An anonymous reader writes "One of the basic utilities supplied with any operating system is a desktop calculator. These are often simple utilities that are perfectly adequate for basic use. They typically include trigonometric functions, logarithms, factorials, parentheses and a memory function. However, the calculators featured in this article are significantly more sophisticated with the ability to process difficult mathematical functions, to plot graphs in 2D and 3D, and much more. Occasionally, the calculator tool provided with an operating system did not engender any confidence. The classic example being the calculator shipped with Windows 3.1 which could not even reliably subtract two numbers. Rest assured, the calculators listed below are of precision quality."
By the authority vested in me by virtue of being an Ubuntu user and member of the community, I hereby apologize to you on behalf of the entire Ubuntu community. We are sorry that Ubuntu broke your computer.
That being said, we believe that that specific problem, along with many others have been fixed.
Techdag writes: "CIO Insight says that "optimism about the economy and anxiety about security are leading companies to increase IT spending." Its survey of 429 IT executives reveals that IT spending will increase in 2007, despite other reports to the contrary. From the article: "We're predicting a higher rate of spending growth than Gartner Inc., Forrester Research Inc. and IDC; their forecasts for 2007 increases range from 2.8 to 6.5 percent, while we expect a 7.6 percent increase, the largest we've ever reported. But that shouldn't be surprising, given what we've learned in our recent surveys: CIOs are focusing more on growth and improving service than on cost reduction; the current economic expansion has proved resilient; and security worries and regulations require more purchases toward IT protection. And as companies make infrastructure investments, they are updating older systems and installing new applications that can take advantage of these investments.""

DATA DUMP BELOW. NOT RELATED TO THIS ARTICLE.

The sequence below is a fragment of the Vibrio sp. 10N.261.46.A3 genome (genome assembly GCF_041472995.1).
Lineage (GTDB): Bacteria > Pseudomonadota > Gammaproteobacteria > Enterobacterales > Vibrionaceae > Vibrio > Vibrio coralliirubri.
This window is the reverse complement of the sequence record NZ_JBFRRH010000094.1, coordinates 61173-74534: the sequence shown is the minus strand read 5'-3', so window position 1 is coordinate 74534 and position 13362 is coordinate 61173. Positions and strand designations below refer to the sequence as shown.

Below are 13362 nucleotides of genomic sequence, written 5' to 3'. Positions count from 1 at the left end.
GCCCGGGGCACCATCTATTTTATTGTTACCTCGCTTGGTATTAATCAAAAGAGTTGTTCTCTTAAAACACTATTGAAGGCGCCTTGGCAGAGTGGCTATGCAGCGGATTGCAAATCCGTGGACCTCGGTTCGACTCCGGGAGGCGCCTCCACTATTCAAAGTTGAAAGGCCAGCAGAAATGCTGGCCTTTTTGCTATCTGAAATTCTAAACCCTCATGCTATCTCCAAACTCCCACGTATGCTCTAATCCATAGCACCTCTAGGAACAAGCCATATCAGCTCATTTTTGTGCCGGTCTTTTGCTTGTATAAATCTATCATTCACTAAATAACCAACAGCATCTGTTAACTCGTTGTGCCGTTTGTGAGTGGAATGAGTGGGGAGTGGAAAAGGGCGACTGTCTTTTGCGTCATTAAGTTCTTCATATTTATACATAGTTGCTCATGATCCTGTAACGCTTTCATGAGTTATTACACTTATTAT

ancientribe writes: Tomorrow is the two-year anniversary of ChoicePoint 'fessing up to its credit-card data exposure fiasco. A Dark Reading article today gives 10 warning signs that an employee is about to flip on you or give away the company jewels or other sensitive information — and what to do about it.
* * Beatles-Beatles writes: "http://news.com.com/Start-up+demos+quantum+compute r/2100-1008_3-6159152.html Quantum computers, which researchers have experimented with for years but which haven't yet existed outside of the laboratory, are radically different than today's electronic computers. D-Wave's computer is based around a silicon chip that houses 16 "qubits," the equivalent of a storage bit in a conventional computer, connected to each other. Each qubit consists of dots of the element niobium surrounded by coils of wire."
from the money-where-mouth-is dept.
netbuzz writes "Security vendor Acunetix is flogging a survey that claims 7 out 10 Web sites it checked have vulnerabilities posing a medium- to high-level risk of a breach of personal data. Network World's go-to security guy, Joel Snyder, says that percentage is 'sensationalist nonsense' — and he's willing to back that judgment with $1,000 of his own money. In fact Snyder will pay up if Acunetix can get personal data out of 3 of 10 sites chosen at random from their survey list."
GeekinOz writes: "IT vs. Sales in the salary earning stakes.
Why are geeks losing out? Here's our in-depth answer: 32 Reasons Nearly All Geeks are Severely Underpaid
"Why are sales professionals still rewarded with the biggest pay packets? Are sales professionals better qualified or smarter than IT professionals? No, there's no such thing as a sales degree. Do they work longer or harder? Of course not. So why then is IT not the best paid profession?""